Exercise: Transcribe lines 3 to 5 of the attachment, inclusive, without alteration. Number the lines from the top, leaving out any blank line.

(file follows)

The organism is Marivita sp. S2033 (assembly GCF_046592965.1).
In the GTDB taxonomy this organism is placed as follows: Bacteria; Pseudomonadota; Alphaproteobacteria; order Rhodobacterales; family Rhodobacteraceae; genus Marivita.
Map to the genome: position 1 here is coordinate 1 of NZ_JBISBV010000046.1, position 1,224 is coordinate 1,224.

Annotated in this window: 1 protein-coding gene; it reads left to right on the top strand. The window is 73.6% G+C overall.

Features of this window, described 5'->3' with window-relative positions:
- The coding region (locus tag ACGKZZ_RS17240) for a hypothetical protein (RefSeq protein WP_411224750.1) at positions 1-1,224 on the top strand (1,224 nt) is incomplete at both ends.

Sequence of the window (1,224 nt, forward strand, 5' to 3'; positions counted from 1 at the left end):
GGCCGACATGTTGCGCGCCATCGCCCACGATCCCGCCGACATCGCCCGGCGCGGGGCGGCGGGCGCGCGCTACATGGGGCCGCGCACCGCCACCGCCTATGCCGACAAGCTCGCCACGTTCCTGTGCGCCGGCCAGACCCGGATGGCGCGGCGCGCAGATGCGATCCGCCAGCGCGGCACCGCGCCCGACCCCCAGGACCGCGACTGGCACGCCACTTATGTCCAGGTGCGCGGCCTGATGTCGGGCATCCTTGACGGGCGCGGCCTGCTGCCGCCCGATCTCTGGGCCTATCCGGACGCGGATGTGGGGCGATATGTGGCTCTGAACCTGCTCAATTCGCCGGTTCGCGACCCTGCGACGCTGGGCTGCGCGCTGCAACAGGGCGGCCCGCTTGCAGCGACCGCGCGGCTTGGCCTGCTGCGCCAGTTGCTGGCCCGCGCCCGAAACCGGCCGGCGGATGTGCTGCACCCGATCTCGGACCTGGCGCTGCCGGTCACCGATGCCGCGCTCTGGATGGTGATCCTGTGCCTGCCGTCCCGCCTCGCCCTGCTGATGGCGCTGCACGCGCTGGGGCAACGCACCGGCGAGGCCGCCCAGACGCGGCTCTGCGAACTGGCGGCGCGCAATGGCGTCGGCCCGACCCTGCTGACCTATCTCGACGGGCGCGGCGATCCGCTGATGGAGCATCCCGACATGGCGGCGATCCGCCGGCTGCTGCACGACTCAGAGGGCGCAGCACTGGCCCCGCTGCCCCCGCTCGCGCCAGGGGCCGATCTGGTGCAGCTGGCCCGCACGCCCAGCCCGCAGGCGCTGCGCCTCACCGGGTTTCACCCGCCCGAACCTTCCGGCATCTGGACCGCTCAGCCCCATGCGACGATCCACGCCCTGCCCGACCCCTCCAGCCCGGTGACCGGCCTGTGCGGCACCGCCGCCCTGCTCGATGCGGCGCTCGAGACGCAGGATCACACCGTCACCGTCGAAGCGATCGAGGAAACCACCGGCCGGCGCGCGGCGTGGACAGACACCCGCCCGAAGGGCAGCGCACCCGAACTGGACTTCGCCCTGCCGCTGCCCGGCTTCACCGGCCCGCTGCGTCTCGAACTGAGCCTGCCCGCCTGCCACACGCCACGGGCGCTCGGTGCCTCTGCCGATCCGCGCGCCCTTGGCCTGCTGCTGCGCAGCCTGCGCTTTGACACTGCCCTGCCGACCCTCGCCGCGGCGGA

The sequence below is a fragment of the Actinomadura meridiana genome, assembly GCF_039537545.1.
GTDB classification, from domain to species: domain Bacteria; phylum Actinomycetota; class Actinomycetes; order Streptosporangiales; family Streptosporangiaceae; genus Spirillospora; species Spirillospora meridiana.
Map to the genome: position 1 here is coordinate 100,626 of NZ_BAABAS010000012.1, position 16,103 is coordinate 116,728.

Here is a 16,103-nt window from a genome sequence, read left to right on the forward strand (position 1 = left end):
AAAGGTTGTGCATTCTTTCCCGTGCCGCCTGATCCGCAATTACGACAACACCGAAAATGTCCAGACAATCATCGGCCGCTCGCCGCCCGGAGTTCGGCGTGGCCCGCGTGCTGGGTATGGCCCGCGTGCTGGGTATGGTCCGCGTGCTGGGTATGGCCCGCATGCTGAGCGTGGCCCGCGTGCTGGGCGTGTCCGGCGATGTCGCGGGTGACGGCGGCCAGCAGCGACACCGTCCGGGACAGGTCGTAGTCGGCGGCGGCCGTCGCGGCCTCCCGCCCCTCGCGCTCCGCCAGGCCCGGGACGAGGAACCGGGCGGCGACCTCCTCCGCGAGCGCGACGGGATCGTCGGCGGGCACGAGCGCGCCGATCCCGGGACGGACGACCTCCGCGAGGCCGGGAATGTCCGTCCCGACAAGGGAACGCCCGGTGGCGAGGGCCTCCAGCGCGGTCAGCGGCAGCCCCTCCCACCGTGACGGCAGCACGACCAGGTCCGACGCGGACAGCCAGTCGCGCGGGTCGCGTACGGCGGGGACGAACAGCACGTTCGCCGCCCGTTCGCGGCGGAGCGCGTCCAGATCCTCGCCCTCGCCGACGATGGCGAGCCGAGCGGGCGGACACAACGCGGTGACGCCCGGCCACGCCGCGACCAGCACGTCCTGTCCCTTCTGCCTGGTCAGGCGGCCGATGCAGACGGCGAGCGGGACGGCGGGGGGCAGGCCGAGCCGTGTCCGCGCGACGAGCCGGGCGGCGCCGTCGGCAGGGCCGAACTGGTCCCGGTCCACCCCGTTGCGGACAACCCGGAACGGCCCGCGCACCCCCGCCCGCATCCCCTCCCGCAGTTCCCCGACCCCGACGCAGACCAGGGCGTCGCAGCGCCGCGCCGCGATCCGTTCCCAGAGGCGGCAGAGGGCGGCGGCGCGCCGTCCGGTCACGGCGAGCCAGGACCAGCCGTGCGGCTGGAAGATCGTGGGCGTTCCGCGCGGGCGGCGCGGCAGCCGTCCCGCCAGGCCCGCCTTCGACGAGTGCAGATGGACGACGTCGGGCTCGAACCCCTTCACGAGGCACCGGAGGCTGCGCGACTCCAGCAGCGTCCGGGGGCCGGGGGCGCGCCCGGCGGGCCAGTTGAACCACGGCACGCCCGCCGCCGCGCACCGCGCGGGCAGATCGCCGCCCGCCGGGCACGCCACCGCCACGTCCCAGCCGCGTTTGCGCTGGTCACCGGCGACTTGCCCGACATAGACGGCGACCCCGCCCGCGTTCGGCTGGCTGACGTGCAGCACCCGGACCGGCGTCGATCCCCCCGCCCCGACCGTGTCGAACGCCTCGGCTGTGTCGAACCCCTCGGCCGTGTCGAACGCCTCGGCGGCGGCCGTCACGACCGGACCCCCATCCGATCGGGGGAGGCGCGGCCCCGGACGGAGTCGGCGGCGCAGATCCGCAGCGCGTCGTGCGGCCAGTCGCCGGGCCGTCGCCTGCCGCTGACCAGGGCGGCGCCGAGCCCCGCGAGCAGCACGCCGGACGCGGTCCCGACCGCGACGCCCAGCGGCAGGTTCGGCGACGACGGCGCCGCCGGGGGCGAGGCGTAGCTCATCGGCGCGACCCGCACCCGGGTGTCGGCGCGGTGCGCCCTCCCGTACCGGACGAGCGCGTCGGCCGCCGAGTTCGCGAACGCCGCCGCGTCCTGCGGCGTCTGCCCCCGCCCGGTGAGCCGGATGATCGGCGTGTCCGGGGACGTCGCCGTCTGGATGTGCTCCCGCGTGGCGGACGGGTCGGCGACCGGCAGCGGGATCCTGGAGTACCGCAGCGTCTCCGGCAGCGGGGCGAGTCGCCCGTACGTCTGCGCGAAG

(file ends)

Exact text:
Map to the genome: position 1 here is coordinate 1 of NZ_JBISBV010000046.1, position 1,224 is coordinate 1,224.

Annotated in this window: 1 protein-coding gene; it reads left to right on the top strand. The window is 73.6% G+C overall.

Features of this window, described 5'->3' with window-relative positions: